Articles Posted in Communications Law

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Dennis and Wanda Irish appealed a district court order granting a directed verdict in favor of Jeffrey and Dona Hall. The Irishes brought a defamation action against the Halls after the Halls changed their home wireless internet designation to read, “[D]ennis & [W]anda Irish stocking u2.” The complaint requested an injunction, damages, attorney fees and costs. This followed an acrimonious history between the parties stemming from Wanda Irish’s role as the mayor of the city of Harrison. The district court granted the Halls’ motion for a directed verdict, concluding the statement conveyed via the wireless designation was an opinion, and as such was protected under the First Amendment. The Irishes appealed the district court’s order, and the Halls cross-appealed, challenging the district court’s denial of attorney fees. The Idaho Supreme Court determined the district court erred in granting the Halls’ motion for a directed verdict, finding the phrase “[D]ennis & [W]anda Irish stocking u2” was not a statement of opinion, political criticism, or hyperbole. The Court vacated the directed verdict, affirmed the denial of attorney fees, and remanded for further proceedings. View "Irish v. Hall" on Justia Law

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This case arose out of statements made to a call-in radio show by Steve Murdock about his neighbor Candace Elliott. The show’s hosts were discussing a Bonneville County case that involved allegations of horse abuse and neglect. Elliott called in to comment. Several callers later, Murdock called in, questioning the veracity of Elliott’s statements, and making various claims about the horse meat market and (referring to Elliott) “Andi’s humane society.” Elliott filed suit, alleging that seven of Murdock’s statements defamed her individually and her foundation, For The Love Of Pets, Inc. The district court granted summary judgment in favor of Murdock. Elliott appealed, limiting her appeal to the statement, “Andi’s humane society puts .02% of the money they hit everybody up [sic] back into the care of animals,” which she alleged defames both her and her foundation. The Supreme Court found no reversible error in the trial court's judgment in favor of Murdock, and affirmed in all respects. View "Elliott v. Murdock" on Justia Law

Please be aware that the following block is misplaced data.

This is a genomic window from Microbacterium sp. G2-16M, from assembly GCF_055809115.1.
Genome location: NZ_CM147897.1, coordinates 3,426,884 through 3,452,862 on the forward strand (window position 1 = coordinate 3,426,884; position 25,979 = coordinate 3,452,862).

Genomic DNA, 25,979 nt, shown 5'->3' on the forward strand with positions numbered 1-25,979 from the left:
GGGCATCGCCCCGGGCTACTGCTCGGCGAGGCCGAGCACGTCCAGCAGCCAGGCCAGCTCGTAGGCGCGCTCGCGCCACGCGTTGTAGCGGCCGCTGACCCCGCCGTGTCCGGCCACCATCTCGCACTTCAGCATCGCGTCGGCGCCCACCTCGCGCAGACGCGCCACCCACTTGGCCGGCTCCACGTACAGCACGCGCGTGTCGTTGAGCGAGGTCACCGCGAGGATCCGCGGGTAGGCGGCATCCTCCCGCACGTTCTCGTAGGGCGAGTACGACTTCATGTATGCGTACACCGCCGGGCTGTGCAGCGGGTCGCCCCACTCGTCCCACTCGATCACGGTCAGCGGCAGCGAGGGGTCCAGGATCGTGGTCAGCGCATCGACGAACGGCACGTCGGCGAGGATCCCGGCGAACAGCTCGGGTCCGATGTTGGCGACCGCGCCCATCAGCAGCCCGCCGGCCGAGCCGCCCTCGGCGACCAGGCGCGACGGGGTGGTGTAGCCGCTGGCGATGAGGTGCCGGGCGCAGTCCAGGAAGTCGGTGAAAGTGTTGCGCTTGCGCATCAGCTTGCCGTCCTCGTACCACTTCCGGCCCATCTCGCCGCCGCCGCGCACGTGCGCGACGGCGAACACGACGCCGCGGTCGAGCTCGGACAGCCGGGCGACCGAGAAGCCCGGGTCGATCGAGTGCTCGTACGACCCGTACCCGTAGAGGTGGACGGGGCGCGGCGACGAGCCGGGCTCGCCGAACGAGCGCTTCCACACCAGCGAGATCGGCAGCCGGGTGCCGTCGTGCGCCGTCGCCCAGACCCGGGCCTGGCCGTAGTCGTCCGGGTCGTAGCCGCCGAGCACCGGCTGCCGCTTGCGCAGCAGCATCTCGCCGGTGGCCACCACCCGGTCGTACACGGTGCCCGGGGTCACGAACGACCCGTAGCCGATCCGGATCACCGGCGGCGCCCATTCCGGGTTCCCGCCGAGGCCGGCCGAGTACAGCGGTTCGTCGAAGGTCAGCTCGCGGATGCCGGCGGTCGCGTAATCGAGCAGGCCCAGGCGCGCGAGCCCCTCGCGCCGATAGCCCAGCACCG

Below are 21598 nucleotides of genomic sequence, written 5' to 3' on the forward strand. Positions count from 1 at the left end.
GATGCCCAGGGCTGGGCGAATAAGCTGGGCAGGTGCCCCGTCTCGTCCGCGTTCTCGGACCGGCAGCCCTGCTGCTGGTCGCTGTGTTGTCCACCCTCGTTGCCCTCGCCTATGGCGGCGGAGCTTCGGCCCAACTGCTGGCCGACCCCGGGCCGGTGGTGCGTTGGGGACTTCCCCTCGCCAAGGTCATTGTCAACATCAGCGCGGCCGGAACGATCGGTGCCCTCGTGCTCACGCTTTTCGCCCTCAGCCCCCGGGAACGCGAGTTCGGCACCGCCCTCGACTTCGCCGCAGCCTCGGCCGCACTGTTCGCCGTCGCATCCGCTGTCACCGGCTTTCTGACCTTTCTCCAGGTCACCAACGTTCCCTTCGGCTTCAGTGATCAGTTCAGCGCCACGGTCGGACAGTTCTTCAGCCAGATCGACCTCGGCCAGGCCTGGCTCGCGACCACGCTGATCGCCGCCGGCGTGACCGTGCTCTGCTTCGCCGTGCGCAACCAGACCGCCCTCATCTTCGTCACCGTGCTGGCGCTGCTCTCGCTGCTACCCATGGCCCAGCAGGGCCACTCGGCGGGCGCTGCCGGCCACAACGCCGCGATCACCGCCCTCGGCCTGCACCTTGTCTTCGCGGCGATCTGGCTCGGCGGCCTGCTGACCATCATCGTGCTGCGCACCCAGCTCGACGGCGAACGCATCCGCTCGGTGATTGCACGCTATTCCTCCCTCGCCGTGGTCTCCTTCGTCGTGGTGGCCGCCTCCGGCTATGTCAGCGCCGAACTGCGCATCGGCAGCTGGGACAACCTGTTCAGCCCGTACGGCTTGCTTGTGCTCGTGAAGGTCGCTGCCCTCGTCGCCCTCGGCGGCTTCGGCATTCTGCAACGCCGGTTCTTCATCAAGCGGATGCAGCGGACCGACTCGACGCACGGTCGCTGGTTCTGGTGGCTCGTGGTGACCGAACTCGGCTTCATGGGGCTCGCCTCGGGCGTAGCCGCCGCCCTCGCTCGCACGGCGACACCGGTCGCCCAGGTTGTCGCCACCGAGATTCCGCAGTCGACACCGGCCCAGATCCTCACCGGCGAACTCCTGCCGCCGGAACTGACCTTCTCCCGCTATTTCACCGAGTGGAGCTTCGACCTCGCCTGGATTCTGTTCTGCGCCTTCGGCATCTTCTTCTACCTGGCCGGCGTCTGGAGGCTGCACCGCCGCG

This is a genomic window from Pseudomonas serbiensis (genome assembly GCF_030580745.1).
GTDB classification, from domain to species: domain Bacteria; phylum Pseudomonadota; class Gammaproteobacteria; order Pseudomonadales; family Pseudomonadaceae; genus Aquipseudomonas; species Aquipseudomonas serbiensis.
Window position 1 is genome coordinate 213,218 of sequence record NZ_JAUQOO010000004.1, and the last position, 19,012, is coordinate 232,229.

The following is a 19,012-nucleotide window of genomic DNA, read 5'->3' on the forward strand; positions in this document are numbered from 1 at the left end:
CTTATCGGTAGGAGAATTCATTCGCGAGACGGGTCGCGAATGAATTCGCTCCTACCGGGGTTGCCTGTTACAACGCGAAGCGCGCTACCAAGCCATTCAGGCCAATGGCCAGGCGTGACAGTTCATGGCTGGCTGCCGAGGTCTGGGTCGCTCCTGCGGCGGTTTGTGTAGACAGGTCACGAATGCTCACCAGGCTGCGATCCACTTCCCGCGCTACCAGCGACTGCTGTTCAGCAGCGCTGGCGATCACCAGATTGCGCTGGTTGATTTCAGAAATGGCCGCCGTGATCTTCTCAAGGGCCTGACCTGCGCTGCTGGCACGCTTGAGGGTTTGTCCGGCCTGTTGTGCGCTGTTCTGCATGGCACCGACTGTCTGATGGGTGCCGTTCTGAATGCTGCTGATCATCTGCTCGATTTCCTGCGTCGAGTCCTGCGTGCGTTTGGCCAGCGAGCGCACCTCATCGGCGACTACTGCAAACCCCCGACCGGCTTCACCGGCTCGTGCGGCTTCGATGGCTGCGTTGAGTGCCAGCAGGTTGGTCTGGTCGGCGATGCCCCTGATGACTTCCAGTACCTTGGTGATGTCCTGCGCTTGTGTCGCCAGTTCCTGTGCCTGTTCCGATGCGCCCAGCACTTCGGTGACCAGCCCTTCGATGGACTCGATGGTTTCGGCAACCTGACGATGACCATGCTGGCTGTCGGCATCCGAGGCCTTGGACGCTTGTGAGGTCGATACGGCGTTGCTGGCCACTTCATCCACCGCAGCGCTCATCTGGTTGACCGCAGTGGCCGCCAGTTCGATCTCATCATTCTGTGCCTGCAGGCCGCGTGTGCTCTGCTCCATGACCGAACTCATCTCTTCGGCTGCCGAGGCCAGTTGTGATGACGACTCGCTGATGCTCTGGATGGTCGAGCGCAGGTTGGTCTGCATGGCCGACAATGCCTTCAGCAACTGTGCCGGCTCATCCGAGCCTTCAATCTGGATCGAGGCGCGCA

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In 2008, the legislature enacted legislation to establish the Idaho Education Network (IEN), which was to be a high-bandwidth telecommunications distribution system for distance learning in every public school in the state. Syringa Networks, LLC (Syringa), an Idaho telecommunications company, entered into a “teaming agreement” with ENA Services, LLC (ENA). Pursuant to their agreement, ENA submitted a proposal in response to a request-for-proposals (RFP) with the Department of Administration, although the cover letter stated that both ENA and Syringa were responding jointly to the proposal. Qwest Communications Company, LLC, and Verizon Business Network Services, Inc., also submitted responsive proposals. The proposals were then scored based upon specific criteria; the ENA and Qwest proposals received the highest scores. The Department issued a letter of intent to award contracts to Qwest and ENA. One month later, it issued amendments to the two purchase orders to alter the scope of work that each would perform. Qwest became "the general contractor for all IEN technical network services" (providing the “backbone”) and ENA became "the Service Provider." The effect of these amendments was to make Qwest the exclusive provider of the backbone, which was what Syringa intended to provide as a subcontractor of ENA. Syringa filed this lawsuit against the Department, its director, the chief technology officer, ENA and Qwest. The district court ultimately dismissed Syringa’s lawsuit against all of the Defendants on their respective motions for summary judgment. Syringa then appealed the grants of summary judgment, and the State Defendants cross-appealed the refusal to award them attorney fees. Upon review, the Supreme Court affirmed the judgment dismissing all counts of the complaint except count three seeking to set aside the State's contract with Qwest on the ground that it was awarded in violation of the applicable statutes. Furthermore, the Court reversed Qwest’s award of attorney fees against Syringa. We remand to the trial court the determination of whether any of the State Defendants were entitled to an award of attorney fees against Syringa for proceedings in the district court. The Court awarded costs and attorney fees on appeal to ENA. Because the State Defendants and Syringa both prevailed only in part on appeal, the Court did not award them either costs or attorney fees on appeal. View "Syringa Networks v. Idaho Dept of Admin" on Justia Law